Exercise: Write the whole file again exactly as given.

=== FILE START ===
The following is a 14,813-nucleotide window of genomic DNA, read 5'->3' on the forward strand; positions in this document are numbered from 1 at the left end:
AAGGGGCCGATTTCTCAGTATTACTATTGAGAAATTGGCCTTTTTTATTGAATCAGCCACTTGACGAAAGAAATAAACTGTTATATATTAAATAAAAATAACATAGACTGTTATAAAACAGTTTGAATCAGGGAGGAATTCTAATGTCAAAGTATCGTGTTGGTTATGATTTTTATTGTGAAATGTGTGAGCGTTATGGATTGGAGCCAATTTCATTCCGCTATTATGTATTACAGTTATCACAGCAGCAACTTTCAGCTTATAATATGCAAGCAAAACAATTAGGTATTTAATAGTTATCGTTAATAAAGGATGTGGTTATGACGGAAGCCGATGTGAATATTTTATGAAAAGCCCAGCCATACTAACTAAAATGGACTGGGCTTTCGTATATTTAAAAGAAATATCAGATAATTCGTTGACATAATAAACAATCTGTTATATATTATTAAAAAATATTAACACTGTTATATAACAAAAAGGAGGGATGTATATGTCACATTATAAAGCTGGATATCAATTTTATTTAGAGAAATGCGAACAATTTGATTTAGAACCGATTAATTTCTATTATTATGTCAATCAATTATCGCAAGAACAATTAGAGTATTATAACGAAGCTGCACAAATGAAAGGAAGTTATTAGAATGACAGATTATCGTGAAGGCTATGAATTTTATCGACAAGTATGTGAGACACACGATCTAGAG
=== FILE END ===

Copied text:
The following is a 14,813-nucleotide window of genomic DNA, read 5'->3' on the forward strand; positions in this document are numbered from 1 at the left end:
AAGGGGCCGATTTCTCAGTATTACTATTGAGAAATTGGCCTTTTTTATTGAATCAGCCACTTGACGAAAGAAATAAACTGTTATATATTAAATAAAAATAACATAGACTGTTATAAAACAGTTTGAATCAGGGAGGAATTCTAATGTCAAAGTATCGTGTTGGTTATGATTTTTATTGTGAAATGTGTGAGCGTTATGGATTGGAGCCAATTTCATTCCGCTATTATGTATTACAGTTATCACAGCAGCAACTTTCAGCTTATAATATGCAAGCAAAACAATTAGGTATTTAATAGTTATCGTTAATAAAGGATGTGGTTATGACGGAAGCCGATGTGAATATTTTATGAAAAGCCCAGCCATACTAACTAAAATGGACTGGGCTTTCGTATATTTAAAAGAAATATCAGATAATTCGTTGACATAATAAACAATCTGTTATATATTATTAAAAAATATTAACACTGTTATATAACAAAAAGGAGGGATGTATATGTCACATTATAAAGCTGGATATCAATTTTATTTAGAGAAATGCGAACAATTTGATTTAGAACCGATTAATTTCTATTATTATGTCAATCAATTATCGCAAGAACAATTAGAGTATTATAACGAAGCTGCACAAATGAAAGGAAGTTATTAGAATGACAGATTATCGTGAAGGCTATGAATTTTATCGACAAGTATGTGAGACACACGATCTAGAG